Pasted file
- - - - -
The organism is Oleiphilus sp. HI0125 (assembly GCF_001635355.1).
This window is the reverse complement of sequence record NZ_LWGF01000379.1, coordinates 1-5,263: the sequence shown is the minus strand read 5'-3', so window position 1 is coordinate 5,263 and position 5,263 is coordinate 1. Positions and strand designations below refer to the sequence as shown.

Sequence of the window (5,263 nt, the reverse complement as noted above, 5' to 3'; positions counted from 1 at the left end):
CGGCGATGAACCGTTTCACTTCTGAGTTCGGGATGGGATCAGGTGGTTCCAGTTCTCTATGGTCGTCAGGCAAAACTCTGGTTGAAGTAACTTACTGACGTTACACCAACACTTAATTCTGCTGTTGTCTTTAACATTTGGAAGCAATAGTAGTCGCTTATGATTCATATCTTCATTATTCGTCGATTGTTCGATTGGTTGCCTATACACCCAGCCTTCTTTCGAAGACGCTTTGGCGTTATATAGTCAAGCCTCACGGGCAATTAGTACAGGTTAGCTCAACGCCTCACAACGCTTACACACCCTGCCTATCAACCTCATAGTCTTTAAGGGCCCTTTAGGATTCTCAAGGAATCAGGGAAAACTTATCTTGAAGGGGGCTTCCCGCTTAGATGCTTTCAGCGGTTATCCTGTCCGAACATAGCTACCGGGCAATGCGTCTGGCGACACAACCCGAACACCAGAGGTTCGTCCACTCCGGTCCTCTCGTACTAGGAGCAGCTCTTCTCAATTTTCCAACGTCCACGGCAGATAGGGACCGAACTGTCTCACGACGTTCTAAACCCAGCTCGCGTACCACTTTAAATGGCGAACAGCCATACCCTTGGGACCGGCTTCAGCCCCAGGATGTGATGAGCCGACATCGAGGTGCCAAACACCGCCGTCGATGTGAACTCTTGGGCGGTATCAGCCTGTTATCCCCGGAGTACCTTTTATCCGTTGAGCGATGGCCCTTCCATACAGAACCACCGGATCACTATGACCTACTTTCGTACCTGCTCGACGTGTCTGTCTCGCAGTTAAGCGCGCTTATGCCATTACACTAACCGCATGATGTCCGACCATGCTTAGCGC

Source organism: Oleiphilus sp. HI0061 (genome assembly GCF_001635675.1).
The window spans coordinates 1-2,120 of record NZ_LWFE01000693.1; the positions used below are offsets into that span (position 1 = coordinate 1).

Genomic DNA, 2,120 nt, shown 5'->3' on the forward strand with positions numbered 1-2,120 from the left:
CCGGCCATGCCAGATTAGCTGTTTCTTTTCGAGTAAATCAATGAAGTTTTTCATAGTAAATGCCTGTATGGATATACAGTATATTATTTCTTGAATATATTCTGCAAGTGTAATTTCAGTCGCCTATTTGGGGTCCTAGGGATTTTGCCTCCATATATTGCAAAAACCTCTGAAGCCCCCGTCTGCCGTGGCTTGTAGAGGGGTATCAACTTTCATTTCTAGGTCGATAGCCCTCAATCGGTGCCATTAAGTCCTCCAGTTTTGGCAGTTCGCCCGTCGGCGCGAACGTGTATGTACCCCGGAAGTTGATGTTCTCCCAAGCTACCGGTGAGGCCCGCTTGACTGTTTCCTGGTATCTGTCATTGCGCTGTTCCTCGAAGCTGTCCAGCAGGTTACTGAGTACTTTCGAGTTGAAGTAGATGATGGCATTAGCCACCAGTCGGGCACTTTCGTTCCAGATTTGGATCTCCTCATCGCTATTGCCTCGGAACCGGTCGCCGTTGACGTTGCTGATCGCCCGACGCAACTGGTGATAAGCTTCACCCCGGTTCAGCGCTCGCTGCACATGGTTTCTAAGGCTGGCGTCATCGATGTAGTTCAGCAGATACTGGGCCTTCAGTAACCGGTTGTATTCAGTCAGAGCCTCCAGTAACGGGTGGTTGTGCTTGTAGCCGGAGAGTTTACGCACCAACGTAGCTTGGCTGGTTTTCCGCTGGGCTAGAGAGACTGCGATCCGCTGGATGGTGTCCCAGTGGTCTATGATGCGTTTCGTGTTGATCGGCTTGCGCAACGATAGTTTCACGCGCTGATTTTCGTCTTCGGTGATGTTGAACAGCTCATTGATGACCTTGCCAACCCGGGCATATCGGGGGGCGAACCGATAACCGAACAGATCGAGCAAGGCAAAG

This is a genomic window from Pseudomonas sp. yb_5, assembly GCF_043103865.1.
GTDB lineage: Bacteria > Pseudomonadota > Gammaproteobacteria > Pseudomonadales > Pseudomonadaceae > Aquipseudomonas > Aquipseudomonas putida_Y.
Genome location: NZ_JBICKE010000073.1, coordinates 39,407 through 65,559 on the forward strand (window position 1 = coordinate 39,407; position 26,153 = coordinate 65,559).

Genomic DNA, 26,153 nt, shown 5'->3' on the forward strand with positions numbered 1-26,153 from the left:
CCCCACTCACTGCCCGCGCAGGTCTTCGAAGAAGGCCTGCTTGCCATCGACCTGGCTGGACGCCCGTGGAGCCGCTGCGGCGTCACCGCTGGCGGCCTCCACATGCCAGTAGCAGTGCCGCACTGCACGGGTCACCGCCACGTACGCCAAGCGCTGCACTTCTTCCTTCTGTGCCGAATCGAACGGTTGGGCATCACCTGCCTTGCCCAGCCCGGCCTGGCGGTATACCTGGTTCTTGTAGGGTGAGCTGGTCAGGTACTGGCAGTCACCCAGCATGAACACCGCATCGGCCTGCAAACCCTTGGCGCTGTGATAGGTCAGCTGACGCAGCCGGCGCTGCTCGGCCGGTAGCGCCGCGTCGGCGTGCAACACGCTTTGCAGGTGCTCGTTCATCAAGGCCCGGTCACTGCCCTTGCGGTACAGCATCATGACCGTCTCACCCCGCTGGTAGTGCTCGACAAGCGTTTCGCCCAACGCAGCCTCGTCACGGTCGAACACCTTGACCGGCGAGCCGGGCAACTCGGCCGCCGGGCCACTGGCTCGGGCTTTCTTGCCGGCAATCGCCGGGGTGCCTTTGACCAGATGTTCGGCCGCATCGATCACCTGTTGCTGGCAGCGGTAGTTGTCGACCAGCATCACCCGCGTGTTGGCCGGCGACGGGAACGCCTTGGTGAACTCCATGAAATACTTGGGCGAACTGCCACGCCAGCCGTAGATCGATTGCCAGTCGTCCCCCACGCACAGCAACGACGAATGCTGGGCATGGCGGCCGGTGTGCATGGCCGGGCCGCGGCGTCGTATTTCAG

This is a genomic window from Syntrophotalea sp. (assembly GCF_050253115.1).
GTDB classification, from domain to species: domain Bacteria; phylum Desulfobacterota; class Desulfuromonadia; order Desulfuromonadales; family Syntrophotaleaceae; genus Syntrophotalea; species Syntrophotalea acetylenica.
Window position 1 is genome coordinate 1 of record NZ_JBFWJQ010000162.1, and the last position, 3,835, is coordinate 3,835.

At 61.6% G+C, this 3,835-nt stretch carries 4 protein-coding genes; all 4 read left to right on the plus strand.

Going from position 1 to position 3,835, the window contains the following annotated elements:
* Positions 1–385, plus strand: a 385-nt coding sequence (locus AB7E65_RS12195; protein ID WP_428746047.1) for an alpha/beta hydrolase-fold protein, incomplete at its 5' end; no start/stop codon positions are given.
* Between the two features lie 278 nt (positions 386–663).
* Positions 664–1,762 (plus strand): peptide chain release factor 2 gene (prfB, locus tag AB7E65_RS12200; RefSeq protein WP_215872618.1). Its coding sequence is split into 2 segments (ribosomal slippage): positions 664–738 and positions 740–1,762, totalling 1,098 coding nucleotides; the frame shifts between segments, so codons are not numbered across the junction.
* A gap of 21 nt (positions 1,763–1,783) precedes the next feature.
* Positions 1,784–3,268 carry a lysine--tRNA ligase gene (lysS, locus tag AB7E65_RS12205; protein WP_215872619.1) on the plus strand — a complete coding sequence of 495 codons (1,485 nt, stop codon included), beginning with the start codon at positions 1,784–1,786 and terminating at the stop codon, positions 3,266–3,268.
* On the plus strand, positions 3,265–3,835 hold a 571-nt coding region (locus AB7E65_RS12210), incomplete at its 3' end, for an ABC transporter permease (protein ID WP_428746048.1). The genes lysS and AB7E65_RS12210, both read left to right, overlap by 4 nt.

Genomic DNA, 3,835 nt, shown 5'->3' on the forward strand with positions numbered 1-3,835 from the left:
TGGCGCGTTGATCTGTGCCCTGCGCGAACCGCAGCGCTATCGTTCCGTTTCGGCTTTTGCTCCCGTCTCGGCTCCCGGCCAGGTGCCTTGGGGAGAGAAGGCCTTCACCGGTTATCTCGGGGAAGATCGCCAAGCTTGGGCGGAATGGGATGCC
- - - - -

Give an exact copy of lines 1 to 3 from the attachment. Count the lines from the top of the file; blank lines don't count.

The organism is Oleiphilus sp. HI0125 (assembly GCF_001635355.1).
This window is the reverse complement of sequence record NZ_LWGF01000379.1, coordinates 1-5,263: the sequence shown is the minus strand read 5'-3', so window position 1 is coordinate 5,263 and position 5,263 is coordinate 1. Positions and strand designations below refer to the sequence as shown.

Sequence of the window (5,263 nt, the reverse complement as noted above, 5' to 3'; positions counted from 1 at the left end):